David Reuben, MD, is Director, Multicampus Program in Geriatrics Medicine and Gerontology, Archstone Foundation Chair and Professor at the David Geffen School of Medicine at UCLA, and Director of the UCLA Alzheimer’s and Dementia Care Program. Dr. Reuben is a past President of the American Geriatrics Society and the Association of Directors of Geriatric Academic Programs. He served for 8 years on the American Board of Internal Medicine’s Board of Directors, including as Chair from 2010-2011. From 2016-2022, Dr. Reuben served as a trustee of the American Board of Internal Medicine Foundation. In 2000, Dr. Reuben received the Dennis H. Jahnigen Memorial Award for outstanding contributions to education in the field of geriatrics and, in 2008, he received the Joseph T. Freeman Award from the Gerontological Society of America. In 2012, he received the Henderson award from the American Geriatrics Society. In 2012, Dr. Reuben received one of the first CMMI Innovations Challenge awards to develop a model program to provide comprehensive, coordinated care for patients with Alzheimer’s Disease and other dementias. In 2018, he was awarded a multi-site PCORI- and NIA-funded pragmatic trial (D-CARE) to compare the effectiveness of health system-based dementia care versus community-based dementia care versus usual care. Dr. Reuben was co-chair of the 2020 National Research Summit in Care, Services, and Supports for Persons with Dementia and their Caregivers. He is a member of the National Advisory Council on Aging for the National Institute on Aging. Dr. Reuben continues to provide primary care for frail older persons, including attending on the inpatient geriatrics unit, and making house calls. In his spare time, Dr. Reuben has written 8 plays and lyrics for more than 20 songs with composer Sidney Sharp. A compilation of the first 10 has been recorded.

Julie Zissimopoulos, PhD

Julie M. Zissimopoulos, PhD, is a Professor in the Sol Price School of Public Policy at the University of Southern California. In addition to her faculty appointment, she is a Senior Fellow and Co-Director of the Aging and Cognition Research Program and Research Training at the Schaeffer Center for Health Policy and Economics. She is Director of USC’s AD/ADRD Resource Center for Minority Aging Research, and Center for Advancing Sociodemographic and Economic Study of Alzheimer’s Disease and Related Dementias (CeASES-ADRD), both focused on reducing burden of Alzheimer’s disease and funded by the National Institute on Aging (NIA). Dr. Zissimopoulos’ current research focuses on economic costs of dementia, impacts of dementia on care partners, the use of and response to drug therapies for non-dementia conditions that influence risk of dementia; racial and ethnic disparities in diagnosis and health care treatment for dementia; and population measures of dementia using Medicare claims and survey data. Dr. Zissimopoulos received her B.A. summa cum laude from Boston College, her M.A. from Columbia University, and a PhD in economics from the University of California, Los Angeles.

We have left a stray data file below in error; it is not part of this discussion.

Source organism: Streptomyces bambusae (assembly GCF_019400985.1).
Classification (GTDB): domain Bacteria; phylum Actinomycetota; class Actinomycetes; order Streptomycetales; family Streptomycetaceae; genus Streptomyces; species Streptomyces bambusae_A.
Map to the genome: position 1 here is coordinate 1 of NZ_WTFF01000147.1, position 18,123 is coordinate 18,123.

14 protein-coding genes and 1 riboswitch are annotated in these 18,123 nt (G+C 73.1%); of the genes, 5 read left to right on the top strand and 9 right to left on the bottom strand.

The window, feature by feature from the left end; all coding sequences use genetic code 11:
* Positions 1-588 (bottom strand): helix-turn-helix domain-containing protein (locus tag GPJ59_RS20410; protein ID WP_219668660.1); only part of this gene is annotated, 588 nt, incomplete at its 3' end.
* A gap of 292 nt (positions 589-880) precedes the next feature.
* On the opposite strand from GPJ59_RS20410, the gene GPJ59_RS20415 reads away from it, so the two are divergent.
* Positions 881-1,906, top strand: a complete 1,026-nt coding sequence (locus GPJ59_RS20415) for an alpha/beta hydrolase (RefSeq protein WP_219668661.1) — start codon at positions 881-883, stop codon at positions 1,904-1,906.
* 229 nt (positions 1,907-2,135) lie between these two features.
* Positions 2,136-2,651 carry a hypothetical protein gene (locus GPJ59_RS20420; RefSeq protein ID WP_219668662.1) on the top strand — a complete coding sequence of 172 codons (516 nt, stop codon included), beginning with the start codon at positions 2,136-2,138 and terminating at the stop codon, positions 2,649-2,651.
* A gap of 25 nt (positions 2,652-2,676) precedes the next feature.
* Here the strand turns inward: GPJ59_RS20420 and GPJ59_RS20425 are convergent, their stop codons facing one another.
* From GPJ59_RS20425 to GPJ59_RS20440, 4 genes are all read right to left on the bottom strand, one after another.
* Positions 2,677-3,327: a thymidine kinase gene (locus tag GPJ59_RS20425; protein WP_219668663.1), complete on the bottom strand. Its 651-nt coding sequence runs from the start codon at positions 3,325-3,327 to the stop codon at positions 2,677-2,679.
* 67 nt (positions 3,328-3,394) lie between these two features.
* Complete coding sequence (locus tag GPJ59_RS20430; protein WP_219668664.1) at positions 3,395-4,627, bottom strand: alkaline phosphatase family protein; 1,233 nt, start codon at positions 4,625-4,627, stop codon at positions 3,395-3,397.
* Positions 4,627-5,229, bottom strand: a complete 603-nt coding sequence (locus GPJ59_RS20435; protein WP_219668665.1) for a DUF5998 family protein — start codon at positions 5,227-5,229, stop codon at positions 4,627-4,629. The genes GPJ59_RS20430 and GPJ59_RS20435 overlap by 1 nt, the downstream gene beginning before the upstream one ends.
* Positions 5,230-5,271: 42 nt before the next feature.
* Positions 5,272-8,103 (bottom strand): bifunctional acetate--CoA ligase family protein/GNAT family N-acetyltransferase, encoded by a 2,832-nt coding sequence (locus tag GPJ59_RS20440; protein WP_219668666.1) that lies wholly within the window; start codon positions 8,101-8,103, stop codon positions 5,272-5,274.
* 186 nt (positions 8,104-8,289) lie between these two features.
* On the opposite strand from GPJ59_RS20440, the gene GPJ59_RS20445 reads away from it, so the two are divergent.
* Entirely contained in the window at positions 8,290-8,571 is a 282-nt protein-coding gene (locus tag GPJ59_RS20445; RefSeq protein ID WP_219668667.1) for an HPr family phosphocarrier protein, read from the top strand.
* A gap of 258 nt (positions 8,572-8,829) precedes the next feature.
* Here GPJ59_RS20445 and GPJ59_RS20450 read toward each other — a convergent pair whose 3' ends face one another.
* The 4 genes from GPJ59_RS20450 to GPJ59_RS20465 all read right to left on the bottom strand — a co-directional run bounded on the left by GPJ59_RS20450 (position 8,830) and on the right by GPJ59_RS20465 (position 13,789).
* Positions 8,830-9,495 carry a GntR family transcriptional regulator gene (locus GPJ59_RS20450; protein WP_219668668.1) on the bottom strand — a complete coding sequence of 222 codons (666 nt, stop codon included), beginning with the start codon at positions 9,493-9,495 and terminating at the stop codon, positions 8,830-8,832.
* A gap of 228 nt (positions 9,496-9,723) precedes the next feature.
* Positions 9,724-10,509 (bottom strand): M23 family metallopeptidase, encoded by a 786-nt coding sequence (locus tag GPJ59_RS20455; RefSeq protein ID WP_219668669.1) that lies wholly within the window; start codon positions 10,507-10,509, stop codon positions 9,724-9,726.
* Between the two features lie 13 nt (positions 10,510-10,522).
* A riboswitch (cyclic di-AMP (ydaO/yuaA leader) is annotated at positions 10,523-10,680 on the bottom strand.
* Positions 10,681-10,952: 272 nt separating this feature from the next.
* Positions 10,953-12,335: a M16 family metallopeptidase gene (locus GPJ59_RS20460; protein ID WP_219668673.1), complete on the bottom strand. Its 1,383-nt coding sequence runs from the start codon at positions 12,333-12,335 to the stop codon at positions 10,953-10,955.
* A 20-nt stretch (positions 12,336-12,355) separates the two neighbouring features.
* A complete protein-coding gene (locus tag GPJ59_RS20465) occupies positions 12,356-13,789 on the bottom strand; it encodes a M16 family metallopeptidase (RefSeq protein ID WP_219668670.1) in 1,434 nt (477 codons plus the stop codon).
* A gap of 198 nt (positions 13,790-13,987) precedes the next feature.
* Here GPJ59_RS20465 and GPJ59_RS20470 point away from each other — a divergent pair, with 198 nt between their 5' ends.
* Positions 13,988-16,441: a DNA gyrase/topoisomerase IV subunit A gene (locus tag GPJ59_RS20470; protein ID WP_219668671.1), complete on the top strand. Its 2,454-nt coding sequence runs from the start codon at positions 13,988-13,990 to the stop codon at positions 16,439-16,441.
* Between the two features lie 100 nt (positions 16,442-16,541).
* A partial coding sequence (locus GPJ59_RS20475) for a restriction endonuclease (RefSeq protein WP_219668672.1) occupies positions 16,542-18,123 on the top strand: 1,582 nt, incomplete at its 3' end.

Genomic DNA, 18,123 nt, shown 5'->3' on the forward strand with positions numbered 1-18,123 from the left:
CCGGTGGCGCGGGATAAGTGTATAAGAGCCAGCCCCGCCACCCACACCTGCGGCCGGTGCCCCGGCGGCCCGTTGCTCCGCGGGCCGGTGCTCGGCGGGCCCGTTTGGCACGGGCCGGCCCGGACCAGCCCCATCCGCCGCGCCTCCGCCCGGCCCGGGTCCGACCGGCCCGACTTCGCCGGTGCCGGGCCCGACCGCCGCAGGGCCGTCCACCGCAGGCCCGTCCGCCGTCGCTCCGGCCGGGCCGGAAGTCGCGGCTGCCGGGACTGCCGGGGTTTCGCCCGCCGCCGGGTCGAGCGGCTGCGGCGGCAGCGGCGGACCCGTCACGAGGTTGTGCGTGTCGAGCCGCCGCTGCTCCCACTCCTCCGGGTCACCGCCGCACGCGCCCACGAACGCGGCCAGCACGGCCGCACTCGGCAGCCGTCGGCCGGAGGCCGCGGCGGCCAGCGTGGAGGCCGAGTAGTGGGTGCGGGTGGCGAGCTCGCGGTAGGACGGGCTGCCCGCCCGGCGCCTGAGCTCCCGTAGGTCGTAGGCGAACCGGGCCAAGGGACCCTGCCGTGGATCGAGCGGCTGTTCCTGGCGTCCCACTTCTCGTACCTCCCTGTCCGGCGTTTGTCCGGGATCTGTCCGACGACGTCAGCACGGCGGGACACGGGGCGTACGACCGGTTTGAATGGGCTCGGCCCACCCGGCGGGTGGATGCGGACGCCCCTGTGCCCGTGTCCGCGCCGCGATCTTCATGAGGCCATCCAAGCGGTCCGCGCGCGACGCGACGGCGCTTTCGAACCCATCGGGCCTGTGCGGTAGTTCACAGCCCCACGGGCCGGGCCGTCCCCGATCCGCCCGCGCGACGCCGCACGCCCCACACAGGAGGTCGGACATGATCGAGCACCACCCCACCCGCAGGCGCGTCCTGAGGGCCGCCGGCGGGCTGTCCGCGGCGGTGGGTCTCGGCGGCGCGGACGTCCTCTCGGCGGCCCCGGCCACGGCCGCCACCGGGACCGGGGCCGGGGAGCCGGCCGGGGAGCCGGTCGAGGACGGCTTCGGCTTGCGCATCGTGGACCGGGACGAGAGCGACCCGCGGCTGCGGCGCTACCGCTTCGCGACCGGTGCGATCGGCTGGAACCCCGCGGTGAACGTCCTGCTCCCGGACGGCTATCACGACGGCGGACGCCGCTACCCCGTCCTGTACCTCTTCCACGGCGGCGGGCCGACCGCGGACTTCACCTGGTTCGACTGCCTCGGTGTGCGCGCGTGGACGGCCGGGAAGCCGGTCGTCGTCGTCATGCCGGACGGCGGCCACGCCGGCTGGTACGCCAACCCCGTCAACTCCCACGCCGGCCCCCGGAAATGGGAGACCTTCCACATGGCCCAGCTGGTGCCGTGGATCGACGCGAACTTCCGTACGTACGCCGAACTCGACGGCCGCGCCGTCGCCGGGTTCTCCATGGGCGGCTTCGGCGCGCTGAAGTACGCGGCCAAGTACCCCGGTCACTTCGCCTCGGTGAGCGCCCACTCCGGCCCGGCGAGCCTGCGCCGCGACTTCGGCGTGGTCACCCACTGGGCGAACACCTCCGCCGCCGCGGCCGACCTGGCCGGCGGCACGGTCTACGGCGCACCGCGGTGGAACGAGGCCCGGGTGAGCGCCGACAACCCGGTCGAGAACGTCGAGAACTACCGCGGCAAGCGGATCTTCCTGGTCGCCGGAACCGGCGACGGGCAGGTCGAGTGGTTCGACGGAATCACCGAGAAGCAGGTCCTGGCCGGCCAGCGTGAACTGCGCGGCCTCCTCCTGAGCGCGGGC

Participants

Please click here to view the full list of 2022 participants.

Program Organizers

Jennifer A. Ailshire, PhD

Fellow, USC Schaeffer CenternAssistant Professor, USC Leonard Davis School of Gerontologyn2014-2015 RCMAR Scientist, USC Schaeffer Center

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Julie Zissimopoulos, PhD

Associate Professor, USC Sol Price School of Public PolicynCo-Director, Aging and Cognition Research Program, USC Schaeffer CenternPrincipal Investigator, Center for Advancing Sociodemographic and Economic Study of Alzheimer’s Disease and Related Dementias (CeASES-ADRD) and USC Alzheimer’s Disease and Alzheimer’s Disease Related Dementias Resource Center for Minority Aging Research (USC AD/ADRD RCMAR)

Eileen Crimmins, PhD

AARP Professor of Gerontology, USC Leonard Davis School of GerontologynAssociate Dean, USC Leonard Davis School of Gerontology, USC Andrus Gerontology CenternSenior Fellow, USC Schaeffer CenternDirector, USC/UCLA Center on Biodemography and Population Health

Mireille Jacobson, PhD

Associate Professor, USC Leonard Davis School of GerontologynCo-Director, Aging and Cognition Research Program, USC Schaeffer Centern

Johanna Thunell, PhD

Research Scientist, USC Schaeffer Center for Health Policy and EconomicsnProgram Administrator, CeASES ADRD

Supplementary Material

  1. Drug therapies for chronic conditions and risk of Alzheimer’s disease and related dementias: A scoping review
    Thunell, J., Chen, Y., Joyce, G., Barthold, D., Shekelle, P. G., Brinton, R. D., & Zissimopoulos, J. (2021). Drug therapies for chronic conditions and risk of Alzheimer’s disease and related dementias: A scoping review. Alzheimer’s & Dementia, 17(1), 41-48.
  2. The association of multiple anti-hypertensive medication classes with Alzheimer’s disease incidence across sex, race, and ethnicity
    Barthold, D., Joyce, G., Wharton, W., Kehoe, P., & Zissimopoulos, J. (2018). The association of multiple anti-hypertensive medication classes with Alzheimer’s disease incidence across sex, race, and ethnicity. PloS one, 13(11), e0206705.

This program is supported by the National Institute on Aging through CeASES ADRD and USC AD/ADRD RCMAR, award numbers P30AG066589 and P30AG043073.

Event Date
Thursday, March 07, 2024 - Friday, March 08, 2024
Location